The secret of Mack Sennett’s success was his enthusiasm. He was a great audience and laughed genuinely at what he thought funny. He stood and giggled until his body began to shake. This encouraged me and I began to explain the character: “You know this fellow is many sided, a tramp, a gentleman, a poet, a dreamer, a lonely fellow, always hopeful of romance and adventure. He would have you believe he is a scientist, a musician, a duke, a polo player. However, he is not above picking up cigarette butts or robbing a baby of its candy. And, of course, if the occasion warrants it, he will kick a lady in the rear—but only in extreme anger!”
I carried on this way for ten minutes or more, keeping Sennett in continuous chuckles. “All right,” he said, “get on the set and see what you can do there.” As with the Lehrman film, I knew little of what the story was about, other than that Mabel Normand gets involved with her husband and a lover.
In all comedy business, an attitude is most important, but it is not always easy to find an attitude. However, in the hotel lobby I felt I was an imposter posing as one of the guests, but in reality I was a tramp just wanting a little shelter. I entered and stumbled over the foot of a lady. I turned and raised my hat apologetically, then turned and stumbled over a cuspidor, then turned and raised my hat to the cuspidor. Behind the camera they began to laugh.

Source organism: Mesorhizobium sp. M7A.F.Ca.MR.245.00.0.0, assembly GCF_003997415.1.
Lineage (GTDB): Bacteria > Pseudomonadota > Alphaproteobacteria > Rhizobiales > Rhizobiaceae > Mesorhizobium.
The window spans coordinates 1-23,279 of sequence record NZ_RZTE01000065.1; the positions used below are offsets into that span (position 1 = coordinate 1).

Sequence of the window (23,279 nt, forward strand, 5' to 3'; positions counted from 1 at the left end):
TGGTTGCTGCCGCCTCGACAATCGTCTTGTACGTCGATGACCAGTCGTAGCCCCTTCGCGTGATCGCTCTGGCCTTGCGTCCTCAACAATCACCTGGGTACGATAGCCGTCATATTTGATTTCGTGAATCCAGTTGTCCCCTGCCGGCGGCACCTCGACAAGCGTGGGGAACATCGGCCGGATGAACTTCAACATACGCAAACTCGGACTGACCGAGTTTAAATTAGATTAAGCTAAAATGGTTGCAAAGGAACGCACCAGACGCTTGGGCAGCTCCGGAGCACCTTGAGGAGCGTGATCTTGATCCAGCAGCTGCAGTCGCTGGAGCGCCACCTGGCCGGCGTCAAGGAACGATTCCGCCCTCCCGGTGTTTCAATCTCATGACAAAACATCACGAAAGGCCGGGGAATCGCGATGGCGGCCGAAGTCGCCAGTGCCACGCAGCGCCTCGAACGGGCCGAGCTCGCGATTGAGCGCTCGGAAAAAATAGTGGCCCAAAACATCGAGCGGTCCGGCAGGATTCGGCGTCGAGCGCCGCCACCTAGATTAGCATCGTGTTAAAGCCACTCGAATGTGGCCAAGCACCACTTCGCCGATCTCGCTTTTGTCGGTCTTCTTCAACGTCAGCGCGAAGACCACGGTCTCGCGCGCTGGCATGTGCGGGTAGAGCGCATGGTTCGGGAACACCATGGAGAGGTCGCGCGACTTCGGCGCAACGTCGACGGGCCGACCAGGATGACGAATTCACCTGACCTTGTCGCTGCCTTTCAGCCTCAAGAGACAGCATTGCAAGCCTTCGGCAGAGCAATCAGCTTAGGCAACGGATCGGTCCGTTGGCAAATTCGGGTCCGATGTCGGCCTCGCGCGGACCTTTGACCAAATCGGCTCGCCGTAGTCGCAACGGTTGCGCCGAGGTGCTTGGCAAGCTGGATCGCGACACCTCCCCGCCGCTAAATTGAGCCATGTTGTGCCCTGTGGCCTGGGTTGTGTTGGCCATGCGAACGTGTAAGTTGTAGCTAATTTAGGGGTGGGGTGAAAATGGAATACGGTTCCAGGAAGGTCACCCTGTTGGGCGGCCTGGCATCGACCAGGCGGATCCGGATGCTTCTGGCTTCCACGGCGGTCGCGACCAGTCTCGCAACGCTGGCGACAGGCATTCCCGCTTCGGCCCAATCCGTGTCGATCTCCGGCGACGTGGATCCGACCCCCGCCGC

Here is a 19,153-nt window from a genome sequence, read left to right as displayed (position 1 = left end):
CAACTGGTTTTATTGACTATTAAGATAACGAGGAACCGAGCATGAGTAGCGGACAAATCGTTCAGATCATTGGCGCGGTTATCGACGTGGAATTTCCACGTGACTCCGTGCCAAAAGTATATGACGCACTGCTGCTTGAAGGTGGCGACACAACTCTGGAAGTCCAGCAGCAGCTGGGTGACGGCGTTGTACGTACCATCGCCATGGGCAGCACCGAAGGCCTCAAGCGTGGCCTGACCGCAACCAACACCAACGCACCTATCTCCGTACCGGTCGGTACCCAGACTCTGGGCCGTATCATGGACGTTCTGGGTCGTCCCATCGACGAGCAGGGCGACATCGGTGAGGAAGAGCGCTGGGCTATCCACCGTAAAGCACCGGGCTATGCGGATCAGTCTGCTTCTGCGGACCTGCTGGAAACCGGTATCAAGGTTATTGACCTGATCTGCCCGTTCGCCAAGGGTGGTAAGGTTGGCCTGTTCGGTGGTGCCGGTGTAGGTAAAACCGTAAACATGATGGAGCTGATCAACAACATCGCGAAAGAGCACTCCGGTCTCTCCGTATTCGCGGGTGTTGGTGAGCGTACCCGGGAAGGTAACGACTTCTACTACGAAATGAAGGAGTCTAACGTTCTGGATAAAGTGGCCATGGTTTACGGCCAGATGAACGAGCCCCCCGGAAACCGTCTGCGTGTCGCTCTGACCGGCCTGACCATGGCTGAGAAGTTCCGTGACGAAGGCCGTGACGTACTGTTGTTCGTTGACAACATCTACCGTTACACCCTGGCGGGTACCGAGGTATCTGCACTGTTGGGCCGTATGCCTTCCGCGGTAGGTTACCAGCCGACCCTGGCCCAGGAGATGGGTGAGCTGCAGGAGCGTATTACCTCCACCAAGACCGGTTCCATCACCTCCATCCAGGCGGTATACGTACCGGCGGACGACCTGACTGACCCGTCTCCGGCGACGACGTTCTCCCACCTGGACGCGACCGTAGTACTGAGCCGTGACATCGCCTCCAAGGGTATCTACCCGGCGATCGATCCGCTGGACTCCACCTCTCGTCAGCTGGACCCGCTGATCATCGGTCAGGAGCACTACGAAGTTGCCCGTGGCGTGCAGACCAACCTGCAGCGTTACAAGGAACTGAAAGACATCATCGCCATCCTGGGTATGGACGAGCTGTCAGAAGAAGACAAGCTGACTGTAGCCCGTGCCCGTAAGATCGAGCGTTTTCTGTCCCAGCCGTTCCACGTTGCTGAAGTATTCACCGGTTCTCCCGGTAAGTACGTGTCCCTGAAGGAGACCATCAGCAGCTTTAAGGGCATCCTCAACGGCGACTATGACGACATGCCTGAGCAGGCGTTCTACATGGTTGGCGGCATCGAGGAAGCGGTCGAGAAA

Quite a crowd had gathered there, not only the players of the other companies who left their sets to watch us, but also the stagehands, the carpenters, and the wardrobe department. That indeed was a compliment. And by the time we had finished rehearsing we had quite a large audience laughing. Very soon I saw Ford Sterling peering over the shoulders of others.
When it was over, I knew I had made good. At the end of the day, when I went to the dressing room, Ford Sterling and Roscoe Arbuckle were taking off their makeup. Very little was said, but the atmosphere was charged with crosscurrents. Both Ford and Roscoe liked me, but I frankly felt they were undergoing some inner conflict.
Friar Pedro Shoots El Maragato as His Horse Runs Off, by Francisco José de Goya y Lucientes, c. 1806. Art Institute of Chicago, Mr. and Mrs. Martin A. Ryerson Collection.
It was a long scene that ran seventy-five feet. Later Mr. Sennett and Mr. Lehrman debated whether to let it run its full length, as the average comedy scene rarely ran over ten. “If it’s funny,” I said, “does length really matter?” They decided to let the scene run its full seventy-five feet. As the clothes had imbued me with the character, I then and there decided I would keep to this costume whatever happened.
That evening I went home on the streetcar with one of the small-bit players. Said he, “Boy, you’ve started something; nobody ever got those kind of laughs on the set before, not even Ford Sterling—and you should have seen his face watching you, it was a study!”
“Let’s hope they’ll laugh the same way in the theater,” I said, by way of suppressing my elation.
© 1964, Charles Chaplin and Pac Holding S.A. Used with permission of Pac Holding S.A..